Arena Blog

Cost of On-Premise Maintenance Contributed to Death Star Disaster

linked-in icon twitter-icon facebook-icon

9305377 - astronaut is feeling bad for crashing his shipThrough sheer luck, the rebels managed to destroy the first Death Star. By rebuilding the Death Star, and using it as many times as necessary to restore order, we prove that their luck only goes so far. We prove that we are the only galactic authority and always will be.” — Lieutenant Nash Windrider

Famous last words, huh?

In the Star Wars universe there have been a fair share of product design failures that have led to product and even customer death.

Jango Fett died because his jetpack didn’t fire in time to escape a light saber-wielding Mace Windu. Young Boba Fett, who watched how a product defect cost his father’s life, had a jetpack designed with a hair-trigger so fatally sensitive an accidental nudge from a blind smuggler launched him flying into an insatiable sarlaac pit.

How biblical: the jetpack defects of the father are passed on to the son.

Another embarrassing example of poor product design was the wildly ill-conceived AT-ATs (as we examined in an earlier episode). These wobbly Walkers were designed with a complete disregard for customer/user feedback with the expected disappointing results.

Poor culture.

Poor concept.

Poor design.

Poor products.

A culture that refuses to embrace the tenets of design thinking or embrace the business value of a comprehensive cloud-based product lifecycle management (PLM) solution will run the risk of quality failure. The only other thing worse than a customer casualty due to a product defect is the heart-wrenching brand damage to the manufacturer (wink). Certainly the crème de la crème of all product failure and brand damage to the Dark Side was the destruction of two Death Stars.

How did the Empire let that happen — twice? Let’s investigate.

A postmortem on the first Death Star revealed that a reliance on silo’d product design functions obstructed visibility into the exhaust port vulnerability, which were documented but never formally corrected. If the Empire’s Death Star design team had used a comprehensive all-in-one PLM and QMS solution, cross-functional teams would have benefited from enhanced visibility into potential errors.  They could have, in turn, collaborated to proactively ensure no quality failure shipped to market.

However, a postmortem on Death Star II revealed a slightly different cause for failure than the one that doomed Death Star I. For Death Star II, a lack of critical human capital resources and an aggressive shipping date was a surefire recipe for quality failure. Behind the scenes, what really happened was the Emperor foolishly demanded the development team use an on-premise product lifecycle solution that sequestered valuable IT and engineer staff to implement and manage; this limited the personnel available to finish building the Death Star in time for launch.

“My first three months I oversaw a team of 15,000 consultants who were writing code to get the on-premise PLM platform to a usable state, ” said Moff Tiaan Jerjerrod, who was given oversight of the Death Star II. “Implementing this system was going to take years and cost an incredible amount of money — neither of which we had because Vader was literally breathing — or should I say wheezing — down my throat.”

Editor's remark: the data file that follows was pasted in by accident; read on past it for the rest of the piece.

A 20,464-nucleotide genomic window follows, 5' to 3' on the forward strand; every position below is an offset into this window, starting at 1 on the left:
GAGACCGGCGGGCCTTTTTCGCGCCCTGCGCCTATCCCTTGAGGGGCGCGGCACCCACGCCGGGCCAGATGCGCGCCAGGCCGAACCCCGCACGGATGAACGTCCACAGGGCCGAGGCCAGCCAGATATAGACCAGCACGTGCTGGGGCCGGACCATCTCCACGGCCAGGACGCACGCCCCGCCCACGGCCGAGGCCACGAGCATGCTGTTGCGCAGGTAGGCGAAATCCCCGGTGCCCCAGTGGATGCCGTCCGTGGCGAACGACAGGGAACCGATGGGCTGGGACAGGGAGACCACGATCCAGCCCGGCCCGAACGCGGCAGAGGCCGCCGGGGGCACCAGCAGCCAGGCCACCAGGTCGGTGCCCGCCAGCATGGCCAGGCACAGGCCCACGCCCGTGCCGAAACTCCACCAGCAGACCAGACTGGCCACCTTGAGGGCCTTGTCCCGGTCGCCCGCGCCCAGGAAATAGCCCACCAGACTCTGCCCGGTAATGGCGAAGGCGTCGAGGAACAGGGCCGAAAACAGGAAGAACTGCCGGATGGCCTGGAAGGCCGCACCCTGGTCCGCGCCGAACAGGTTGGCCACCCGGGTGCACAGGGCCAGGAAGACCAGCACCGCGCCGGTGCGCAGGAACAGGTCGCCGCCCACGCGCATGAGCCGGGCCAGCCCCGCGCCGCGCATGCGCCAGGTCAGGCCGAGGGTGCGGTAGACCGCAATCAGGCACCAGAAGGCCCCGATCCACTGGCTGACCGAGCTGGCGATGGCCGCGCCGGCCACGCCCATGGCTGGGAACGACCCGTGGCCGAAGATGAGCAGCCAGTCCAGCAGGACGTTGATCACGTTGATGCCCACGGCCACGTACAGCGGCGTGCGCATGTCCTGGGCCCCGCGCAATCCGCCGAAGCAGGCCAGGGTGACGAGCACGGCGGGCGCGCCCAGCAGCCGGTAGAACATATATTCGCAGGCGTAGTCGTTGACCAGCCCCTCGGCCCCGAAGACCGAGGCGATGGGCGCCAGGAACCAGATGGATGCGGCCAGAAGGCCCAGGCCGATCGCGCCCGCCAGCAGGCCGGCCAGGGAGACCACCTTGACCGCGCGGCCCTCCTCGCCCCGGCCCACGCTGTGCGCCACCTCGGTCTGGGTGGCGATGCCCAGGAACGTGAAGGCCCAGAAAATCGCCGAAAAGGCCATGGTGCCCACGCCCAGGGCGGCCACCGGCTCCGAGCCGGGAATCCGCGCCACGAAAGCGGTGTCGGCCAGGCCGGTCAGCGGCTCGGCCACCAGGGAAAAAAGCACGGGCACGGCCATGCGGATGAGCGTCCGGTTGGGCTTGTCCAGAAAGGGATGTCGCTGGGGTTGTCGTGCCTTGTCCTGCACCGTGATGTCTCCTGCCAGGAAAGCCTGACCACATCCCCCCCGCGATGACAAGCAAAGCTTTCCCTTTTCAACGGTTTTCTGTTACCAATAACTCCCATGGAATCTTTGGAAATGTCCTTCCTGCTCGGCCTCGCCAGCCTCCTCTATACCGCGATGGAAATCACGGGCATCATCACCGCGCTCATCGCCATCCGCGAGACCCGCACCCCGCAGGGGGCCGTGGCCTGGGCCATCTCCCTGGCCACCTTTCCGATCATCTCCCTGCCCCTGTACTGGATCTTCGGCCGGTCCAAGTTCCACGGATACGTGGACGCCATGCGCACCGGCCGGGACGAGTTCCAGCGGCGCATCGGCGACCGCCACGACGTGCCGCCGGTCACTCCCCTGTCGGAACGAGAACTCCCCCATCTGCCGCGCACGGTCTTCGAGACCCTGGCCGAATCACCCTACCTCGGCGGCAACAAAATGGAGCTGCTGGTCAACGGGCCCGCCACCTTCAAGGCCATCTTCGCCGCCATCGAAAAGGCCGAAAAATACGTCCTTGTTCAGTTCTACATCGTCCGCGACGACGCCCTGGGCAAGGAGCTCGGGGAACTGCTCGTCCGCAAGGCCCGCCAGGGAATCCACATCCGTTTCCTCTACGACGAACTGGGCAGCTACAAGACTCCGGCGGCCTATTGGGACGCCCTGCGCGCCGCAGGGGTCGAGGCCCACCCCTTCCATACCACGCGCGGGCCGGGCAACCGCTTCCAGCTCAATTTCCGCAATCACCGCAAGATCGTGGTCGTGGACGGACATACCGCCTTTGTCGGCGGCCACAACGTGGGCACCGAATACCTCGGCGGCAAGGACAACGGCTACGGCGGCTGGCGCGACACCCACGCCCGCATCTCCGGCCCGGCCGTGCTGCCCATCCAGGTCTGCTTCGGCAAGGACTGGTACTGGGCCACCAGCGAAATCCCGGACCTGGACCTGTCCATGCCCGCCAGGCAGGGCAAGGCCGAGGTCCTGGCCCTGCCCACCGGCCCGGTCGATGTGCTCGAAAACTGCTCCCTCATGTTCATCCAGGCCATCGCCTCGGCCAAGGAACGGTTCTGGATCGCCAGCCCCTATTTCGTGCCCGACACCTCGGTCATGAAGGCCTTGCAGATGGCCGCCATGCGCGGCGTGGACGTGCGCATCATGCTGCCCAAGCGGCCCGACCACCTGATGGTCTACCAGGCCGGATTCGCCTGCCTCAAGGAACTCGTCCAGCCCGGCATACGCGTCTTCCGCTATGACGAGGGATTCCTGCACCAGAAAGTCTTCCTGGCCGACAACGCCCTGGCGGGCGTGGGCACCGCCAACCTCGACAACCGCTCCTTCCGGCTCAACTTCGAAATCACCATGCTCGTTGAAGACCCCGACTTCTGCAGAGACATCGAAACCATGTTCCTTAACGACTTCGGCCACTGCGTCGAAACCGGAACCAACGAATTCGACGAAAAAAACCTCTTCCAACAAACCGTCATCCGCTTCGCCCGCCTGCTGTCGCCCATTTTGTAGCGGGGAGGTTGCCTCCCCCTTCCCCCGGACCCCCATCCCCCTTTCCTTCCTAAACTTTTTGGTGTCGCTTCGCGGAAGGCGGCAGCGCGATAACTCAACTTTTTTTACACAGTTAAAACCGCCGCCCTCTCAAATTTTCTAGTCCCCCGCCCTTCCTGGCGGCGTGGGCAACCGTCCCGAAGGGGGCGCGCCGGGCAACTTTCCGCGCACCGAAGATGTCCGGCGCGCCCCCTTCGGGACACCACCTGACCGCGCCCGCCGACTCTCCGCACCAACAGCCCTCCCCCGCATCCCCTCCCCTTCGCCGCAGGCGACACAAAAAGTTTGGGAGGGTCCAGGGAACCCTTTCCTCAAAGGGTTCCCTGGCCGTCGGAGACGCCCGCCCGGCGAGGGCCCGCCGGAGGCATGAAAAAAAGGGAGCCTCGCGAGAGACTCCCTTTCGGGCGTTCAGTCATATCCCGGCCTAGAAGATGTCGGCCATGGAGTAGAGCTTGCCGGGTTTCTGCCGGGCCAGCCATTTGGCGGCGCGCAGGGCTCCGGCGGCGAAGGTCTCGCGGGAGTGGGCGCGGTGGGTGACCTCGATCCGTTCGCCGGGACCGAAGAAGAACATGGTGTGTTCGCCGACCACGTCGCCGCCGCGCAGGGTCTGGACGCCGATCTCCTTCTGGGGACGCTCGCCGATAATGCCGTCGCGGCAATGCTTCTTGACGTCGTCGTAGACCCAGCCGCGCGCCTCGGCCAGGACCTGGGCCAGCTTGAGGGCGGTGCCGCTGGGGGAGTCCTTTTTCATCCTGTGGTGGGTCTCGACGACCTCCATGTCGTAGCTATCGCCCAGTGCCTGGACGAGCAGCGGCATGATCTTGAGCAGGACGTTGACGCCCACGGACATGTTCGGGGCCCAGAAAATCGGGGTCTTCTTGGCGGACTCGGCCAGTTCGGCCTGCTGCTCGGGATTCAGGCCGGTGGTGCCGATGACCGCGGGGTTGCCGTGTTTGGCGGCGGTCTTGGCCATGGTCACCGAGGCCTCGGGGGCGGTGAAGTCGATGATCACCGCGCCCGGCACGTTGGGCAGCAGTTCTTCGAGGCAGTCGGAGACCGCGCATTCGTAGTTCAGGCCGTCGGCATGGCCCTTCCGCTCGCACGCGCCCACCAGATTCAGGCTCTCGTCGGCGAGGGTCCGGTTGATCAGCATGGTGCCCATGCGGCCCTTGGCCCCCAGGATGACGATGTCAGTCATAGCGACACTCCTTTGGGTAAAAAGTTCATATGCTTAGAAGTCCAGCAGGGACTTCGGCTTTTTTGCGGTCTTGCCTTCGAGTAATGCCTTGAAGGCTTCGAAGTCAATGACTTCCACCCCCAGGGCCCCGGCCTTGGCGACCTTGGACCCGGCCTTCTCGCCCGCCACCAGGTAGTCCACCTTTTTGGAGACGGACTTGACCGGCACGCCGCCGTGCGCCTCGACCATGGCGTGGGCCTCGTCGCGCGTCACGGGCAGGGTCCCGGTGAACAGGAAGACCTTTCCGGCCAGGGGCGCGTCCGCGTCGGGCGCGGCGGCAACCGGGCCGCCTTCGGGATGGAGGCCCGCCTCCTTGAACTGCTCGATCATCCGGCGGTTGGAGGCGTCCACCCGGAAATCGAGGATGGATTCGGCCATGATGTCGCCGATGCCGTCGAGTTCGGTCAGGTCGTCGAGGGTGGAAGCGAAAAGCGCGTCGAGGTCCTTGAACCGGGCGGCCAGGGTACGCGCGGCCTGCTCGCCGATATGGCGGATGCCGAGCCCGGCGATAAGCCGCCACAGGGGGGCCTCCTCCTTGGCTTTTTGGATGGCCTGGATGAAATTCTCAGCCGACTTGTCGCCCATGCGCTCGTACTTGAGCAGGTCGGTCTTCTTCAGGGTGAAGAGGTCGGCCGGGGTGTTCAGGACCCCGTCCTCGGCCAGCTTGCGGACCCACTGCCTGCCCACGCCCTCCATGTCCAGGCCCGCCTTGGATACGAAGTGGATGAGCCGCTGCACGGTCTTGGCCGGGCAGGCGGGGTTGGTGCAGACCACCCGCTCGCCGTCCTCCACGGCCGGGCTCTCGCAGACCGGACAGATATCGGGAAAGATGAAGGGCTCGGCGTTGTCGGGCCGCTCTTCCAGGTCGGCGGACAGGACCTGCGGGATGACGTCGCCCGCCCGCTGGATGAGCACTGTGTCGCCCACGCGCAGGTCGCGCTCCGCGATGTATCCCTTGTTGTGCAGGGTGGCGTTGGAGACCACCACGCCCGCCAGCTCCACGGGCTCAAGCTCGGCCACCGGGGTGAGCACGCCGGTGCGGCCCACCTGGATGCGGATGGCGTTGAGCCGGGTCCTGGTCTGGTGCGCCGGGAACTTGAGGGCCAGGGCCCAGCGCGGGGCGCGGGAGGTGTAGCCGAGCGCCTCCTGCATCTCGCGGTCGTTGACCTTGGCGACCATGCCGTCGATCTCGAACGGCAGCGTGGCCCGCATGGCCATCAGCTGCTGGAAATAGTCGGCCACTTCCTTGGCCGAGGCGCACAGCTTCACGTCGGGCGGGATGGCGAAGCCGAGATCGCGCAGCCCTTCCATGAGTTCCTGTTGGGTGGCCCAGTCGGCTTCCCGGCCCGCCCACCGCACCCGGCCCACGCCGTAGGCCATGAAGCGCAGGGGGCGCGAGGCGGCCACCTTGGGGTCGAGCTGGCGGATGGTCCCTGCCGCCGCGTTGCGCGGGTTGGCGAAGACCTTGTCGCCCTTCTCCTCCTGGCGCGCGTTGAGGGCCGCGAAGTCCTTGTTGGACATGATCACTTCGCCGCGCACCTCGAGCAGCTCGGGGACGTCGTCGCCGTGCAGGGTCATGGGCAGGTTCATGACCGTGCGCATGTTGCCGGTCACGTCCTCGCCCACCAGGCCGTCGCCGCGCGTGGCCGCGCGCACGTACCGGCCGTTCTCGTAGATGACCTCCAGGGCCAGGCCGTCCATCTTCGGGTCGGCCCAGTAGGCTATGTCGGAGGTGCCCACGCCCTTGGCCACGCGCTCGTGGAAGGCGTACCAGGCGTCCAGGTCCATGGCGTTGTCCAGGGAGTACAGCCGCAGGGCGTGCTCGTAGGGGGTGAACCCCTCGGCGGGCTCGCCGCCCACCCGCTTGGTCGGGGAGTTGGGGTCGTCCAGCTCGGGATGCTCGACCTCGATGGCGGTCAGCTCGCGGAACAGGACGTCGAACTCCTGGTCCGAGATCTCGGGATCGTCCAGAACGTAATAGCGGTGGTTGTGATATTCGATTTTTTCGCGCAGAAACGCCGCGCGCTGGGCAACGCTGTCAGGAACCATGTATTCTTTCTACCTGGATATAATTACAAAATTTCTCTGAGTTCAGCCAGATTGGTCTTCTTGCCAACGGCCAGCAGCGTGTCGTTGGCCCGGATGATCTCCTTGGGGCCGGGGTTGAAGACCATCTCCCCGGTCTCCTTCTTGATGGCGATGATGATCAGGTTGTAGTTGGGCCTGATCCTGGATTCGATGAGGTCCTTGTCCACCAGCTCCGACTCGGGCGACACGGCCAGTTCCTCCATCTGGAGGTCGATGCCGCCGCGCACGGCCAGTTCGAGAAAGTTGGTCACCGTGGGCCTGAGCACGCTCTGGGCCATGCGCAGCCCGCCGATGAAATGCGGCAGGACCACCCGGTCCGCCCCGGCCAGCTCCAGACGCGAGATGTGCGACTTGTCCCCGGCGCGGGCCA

Moff continued, “I said to the Emperor, ‘look handsome, I know we spent a lot of money on this system, and I know it’s great on paper and can theoretically do anything we’ll ever want it to do, but we don’t have the resources to get where we need to be fast enough. At this pace, my grandchildren will be completing this deployment. We need a PLM solution built on industry best practices that we can configure with a very small team and knock out right now because I need to focus my engineers on finishing the Death Star. So please approve the scrapping of this on-premise PLM implementation so we can adopt Arena’s cloud-based solution.”

The Emperor stubbornly refused to listen.

The Emperor’s mistake was he forgot to consider the total cost of ownership (TCO) of the Dark Side’s on-premise investment, including: hardware, network, backup and development systems. The TCO also included the critical cost of on-going operational human capital, such as engineers, project management, database, server, firewall, security, backup and help desk resources — not to mention the overtime pay for weekend work to install emergency hot fixes, Death Star hardware and Laser repairs, and security and force field issues.

“The Emperor focused on the subscription license as the only true cost savings but the real aggregate net savings of a cloud-based system comes from not having to manage your own IT infrastructure, including hosting, data security, and hardware maintenance,” says Moff. “Yes, the Emperor is true to the thug life, but he acts like he’s a product design expert and he’s not. He can’t even comprehend the business benefits of a cloud-based solution. I mean just look at his track record — he’s 0 for 2 when it comes to building Death Stars.”

Stay tuned for the next Star Wars blog.